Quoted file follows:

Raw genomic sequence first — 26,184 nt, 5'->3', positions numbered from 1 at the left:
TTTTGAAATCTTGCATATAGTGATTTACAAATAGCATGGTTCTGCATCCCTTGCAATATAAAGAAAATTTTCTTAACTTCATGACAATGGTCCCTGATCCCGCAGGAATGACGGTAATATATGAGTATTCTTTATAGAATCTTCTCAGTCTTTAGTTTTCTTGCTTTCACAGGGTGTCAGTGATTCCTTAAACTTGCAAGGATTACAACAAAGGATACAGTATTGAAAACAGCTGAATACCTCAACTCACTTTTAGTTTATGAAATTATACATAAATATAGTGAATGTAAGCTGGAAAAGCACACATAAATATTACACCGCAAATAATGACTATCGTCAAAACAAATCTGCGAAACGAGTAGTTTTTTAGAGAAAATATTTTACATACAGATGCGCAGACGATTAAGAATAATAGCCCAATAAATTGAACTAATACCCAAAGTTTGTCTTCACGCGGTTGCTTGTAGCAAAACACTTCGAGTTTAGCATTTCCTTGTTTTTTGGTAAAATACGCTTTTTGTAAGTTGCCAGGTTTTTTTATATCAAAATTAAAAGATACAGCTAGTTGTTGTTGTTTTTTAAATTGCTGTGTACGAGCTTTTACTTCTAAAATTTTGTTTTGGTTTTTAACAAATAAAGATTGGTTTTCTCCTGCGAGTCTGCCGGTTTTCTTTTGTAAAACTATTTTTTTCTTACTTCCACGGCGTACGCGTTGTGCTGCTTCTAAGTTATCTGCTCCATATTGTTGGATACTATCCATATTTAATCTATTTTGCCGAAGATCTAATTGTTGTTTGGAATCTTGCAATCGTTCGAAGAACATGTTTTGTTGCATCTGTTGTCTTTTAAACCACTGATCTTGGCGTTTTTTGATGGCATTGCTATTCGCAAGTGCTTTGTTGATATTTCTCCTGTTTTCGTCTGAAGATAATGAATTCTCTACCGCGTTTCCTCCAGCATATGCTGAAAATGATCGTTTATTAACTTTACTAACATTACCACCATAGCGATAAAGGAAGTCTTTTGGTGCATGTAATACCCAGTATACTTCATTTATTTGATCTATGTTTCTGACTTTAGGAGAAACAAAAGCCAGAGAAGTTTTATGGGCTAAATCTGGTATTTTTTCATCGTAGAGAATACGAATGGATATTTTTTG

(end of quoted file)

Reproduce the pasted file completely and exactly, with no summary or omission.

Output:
Raw genomic sequence first — 26,184 nt, 5'->3', positions numbered from 1 at the left:
TTTTGAAATCTTGCATATAGTGATTTACAAATAGCATGGTTCTGCATCCCTTGCAATATAAAGAAAATTTTCTTAACTTCATGACAATGGTCCCTGATCCCGCAGGAATGACGGTAATATATGAGTATTCTTTATAGAATCTTCTCAGTCTTTAGTTTTCTTGCTTTCACAGGGTGTCAGTGATTCCTTAAACTTGCAAGGATTACAACAAAGGATACAGTATTGAAAACAGCTGAATACCTCAACTCACTTTTAGTTTATGAAATTATACATAAATATAGTGAATGTAAGCTGGAAAAGCACACATAAATATTACACCGCAAATAATGACTATCGTCAAAACAAATCTGCGAAACGAGTAGTTTTTTAGAGAAAATATTTTACATACAGATGCGCAGACGATTAAGAATAATAGCCCAATAAATTGAACTAATACCCAAAGTTTGTCTTCACGCGGTTGCTTGTAGCAAAACACTTCGAGTTTAGCATTTCCTTGTTTTTTGGTAAAATACGCTTTTTGTAAGTTGCCAGGTTTTTTTATATCAAAATTAAAAGATACAGCTAGTTGTTGTTGTTTTTTAAATTGCTGTGTACGAGCTTTTACTTCTAAAATTTTGTTTTGGTTTTTAACAAATAAAGATTGGTTTTCTCCTGCGAGTCTGCCGGTTTTCTTTTGTAAAACTATTTTTTTCTTACTTCCACGGCGTACGCGTTGTGCTGCTTCTAAGTTATCTGCTCCATATTGTTGGATACTATCCATATTTAATCTATTTTGCCGAAGATCTAATTGTTGTTTGGAATCTTGCAATCGTTCGAAGAACATGTTTTGTTGCATCTGTTGTCTTTTAAACCACTGATCTTGGCGTTTTTTGATGGCATTGCTATTCGCAAGTGCTTTGTTGATATTTCTCCTGTTTTCGTCTGAAGATAATGAATTCTCTACCGCGTTTCCTCCAGCATATGCTGAAAATGATCGTTTATTAACTTTACTAACATTACCACCATAGCGATAAAGGAAGTCTTTTGGTGCATGTAATACCCAGTATACTTCATTTATTTGATCTATGTTTCTGACTTTAGGAGAAACAAAAGCCAGAGAAGTTTTATGGGCTAAATCTGGTATTTTTTCATCGTAGAGAATACGAATGGATATTTTTTG